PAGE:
imine

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Related to Imines: Schiff base, Nitriles

imine

[′i‚mēn]
(organic chemistry)
A class of compounds that are the product of condensation reactions of aldehydes or ketones with ammonia or amines; they have the NH radical attached to the carbon with the double bond, as R‒HC=NH; an example is benzaldimine.
McGraw-Hill Dictionary of Scientific & Technical Terms, 6E, Copyright © 2003 by The McGraw-Hill Companies, Inc.
References in periodicals archive ?
Bajaj, Asymmetric Allylation of Sulfonyl Imines Catalyzed by in Situ Generated Cu (II) Complexes of Chiral Amino Alcohol Based Schiff Bases, Rsc Adv., 4, 56424 (2014).
In IR spectra of corresponding product display the absence of characteristic absorption band near 1580-1590 [cm.sup.-1] due to C=N stretching of imines and appearances of 1670 [cm.sup.-1] of C=O stretch indicate the formation of four membered [beta]-lactum ring.
Herein, with the aim of obtaining multifunctional photoand ionochromic and fluorescent compounds, we report the synthesis of novel 5-phenylpyrazolidin-3-one-based azomethine imines containing 2-((1H-imidazol-2-yl)methylene) 1, 2-(pyridin-2-ylmethylene) 2, 2-(quinolin-2-ylmethylene) 3, and2-((8-hydroxyquinolin-2-yl)methylene) 4 substituents and the investigation of their photochromic, fluorescent, and chemosensor properties.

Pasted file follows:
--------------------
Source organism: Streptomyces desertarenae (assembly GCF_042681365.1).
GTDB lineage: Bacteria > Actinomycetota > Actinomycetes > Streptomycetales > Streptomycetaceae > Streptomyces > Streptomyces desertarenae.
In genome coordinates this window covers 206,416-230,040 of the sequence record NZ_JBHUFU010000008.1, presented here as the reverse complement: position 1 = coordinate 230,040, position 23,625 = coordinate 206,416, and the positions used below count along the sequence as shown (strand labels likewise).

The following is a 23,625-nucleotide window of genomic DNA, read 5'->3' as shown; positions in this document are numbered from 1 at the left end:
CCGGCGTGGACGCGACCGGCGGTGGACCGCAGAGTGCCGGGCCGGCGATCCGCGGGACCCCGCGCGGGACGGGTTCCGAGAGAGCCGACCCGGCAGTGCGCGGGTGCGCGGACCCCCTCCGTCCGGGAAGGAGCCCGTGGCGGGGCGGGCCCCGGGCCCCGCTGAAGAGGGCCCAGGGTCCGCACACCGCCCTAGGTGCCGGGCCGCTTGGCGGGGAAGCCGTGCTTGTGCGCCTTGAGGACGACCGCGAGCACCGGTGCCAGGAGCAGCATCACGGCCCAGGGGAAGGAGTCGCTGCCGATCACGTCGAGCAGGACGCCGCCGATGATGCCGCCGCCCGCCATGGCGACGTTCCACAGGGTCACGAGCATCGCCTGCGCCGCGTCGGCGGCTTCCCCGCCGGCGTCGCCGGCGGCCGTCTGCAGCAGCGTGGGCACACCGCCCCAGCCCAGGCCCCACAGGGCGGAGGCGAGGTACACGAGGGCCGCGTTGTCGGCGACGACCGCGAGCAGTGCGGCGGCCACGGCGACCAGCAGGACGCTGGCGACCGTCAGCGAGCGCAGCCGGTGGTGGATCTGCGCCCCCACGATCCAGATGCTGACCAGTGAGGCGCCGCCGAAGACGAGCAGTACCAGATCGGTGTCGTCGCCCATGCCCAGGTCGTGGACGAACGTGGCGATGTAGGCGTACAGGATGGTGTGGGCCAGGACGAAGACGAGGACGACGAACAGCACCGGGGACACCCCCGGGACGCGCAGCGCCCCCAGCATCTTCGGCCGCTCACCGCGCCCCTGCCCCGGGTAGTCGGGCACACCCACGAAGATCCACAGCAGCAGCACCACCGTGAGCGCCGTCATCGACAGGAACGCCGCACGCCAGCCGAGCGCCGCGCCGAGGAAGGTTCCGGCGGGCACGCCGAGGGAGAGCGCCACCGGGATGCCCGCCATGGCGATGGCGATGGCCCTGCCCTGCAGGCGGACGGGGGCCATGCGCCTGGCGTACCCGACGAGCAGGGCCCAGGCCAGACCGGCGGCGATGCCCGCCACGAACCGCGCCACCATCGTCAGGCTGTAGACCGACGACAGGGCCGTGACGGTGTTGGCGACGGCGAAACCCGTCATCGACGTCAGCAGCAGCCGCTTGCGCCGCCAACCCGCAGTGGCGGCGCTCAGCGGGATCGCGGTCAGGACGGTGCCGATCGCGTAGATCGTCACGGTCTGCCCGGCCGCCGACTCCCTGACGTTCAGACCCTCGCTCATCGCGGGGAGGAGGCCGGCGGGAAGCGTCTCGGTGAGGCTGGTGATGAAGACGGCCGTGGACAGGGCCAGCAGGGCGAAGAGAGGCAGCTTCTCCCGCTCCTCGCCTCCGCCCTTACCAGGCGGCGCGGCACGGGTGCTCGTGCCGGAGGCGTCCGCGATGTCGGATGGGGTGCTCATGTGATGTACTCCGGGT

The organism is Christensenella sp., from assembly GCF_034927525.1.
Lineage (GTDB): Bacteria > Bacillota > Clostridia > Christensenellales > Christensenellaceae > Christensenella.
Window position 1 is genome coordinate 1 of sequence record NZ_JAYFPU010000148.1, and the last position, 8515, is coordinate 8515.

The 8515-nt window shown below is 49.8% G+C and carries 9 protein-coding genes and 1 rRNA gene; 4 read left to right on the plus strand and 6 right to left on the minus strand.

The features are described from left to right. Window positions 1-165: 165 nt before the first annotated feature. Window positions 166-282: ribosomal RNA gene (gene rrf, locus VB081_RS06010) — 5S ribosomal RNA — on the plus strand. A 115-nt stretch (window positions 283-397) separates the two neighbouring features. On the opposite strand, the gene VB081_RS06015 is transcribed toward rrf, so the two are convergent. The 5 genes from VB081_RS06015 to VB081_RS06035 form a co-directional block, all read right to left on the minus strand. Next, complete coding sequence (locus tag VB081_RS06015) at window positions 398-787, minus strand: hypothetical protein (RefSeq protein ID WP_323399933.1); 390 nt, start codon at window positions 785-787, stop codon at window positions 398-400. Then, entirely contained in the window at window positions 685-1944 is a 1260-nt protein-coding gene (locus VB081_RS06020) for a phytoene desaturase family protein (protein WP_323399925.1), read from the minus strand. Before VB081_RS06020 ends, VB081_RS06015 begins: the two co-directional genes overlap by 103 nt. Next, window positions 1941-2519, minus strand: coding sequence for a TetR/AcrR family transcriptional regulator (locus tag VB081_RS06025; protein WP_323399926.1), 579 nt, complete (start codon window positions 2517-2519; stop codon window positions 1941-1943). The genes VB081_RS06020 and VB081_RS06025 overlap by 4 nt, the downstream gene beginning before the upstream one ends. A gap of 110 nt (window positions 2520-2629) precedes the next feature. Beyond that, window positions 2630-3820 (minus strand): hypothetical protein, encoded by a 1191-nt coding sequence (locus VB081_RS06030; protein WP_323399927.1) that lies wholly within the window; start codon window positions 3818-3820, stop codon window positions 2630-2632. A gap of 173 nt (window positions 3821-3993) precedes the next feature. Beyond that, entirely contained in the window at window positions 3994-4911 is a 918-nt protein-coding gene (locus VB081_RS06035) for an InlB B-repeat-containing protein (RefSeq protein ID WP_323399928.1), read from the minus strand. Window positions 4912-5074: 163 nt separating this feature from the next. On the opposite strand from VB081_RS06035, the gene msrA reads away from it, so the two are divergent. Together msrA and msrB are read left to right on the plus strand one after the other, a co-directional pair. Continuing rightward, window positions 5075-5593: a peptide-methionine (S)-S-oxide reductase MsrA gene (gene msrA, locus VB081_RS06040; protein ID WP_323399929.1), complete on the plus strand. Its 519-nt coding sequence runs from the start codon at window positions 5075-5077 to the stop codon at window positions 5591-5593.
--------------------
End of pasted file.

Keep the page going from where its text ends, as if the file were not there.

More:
Aziridine 2-methyl- is an imine which is widely spread in ten sampling stations out of thirteen (Table 7).
Peaks observed in the regions 159.27-159.29 and 160.48-162.49 ppm are due to imines and urethane carbonyl carbons, respectively (30).
Goodman, "Mechanism of BINOL-phosphoric acid-catalyzed strecker reaction of benzyl imines," Journal of the American Chemical Society, vol.
In the presence of tin(II) chloride, bromonitromethane reacts with imines derived from aromatic aldehydes and ammonia to yield 2-amino-2-aromatic substituted nitroethane derivatives via an addition reaction in good yields [2].
It has been reported elsewhere that primary amines produce imines on reaction with aldehydes and ketones, although ketones react more slowly than aldehydes, sometimes requiring higher temperatures and longer reaction times.
Furthermore, for reduction, gold can hydrogenate alkenes, alkynes, imines and carbonyls in the presence of H2.
Alkylation of ketones and imines, asymmetric allylic alkylation, phase-transfer catalysis, radical reactions and enzymatic methods.
Today, there are a variety of LMW and HCD coagulants on the market, from polyamides and polyamines, to polyethylene imines, alum, ferric chloride and so on.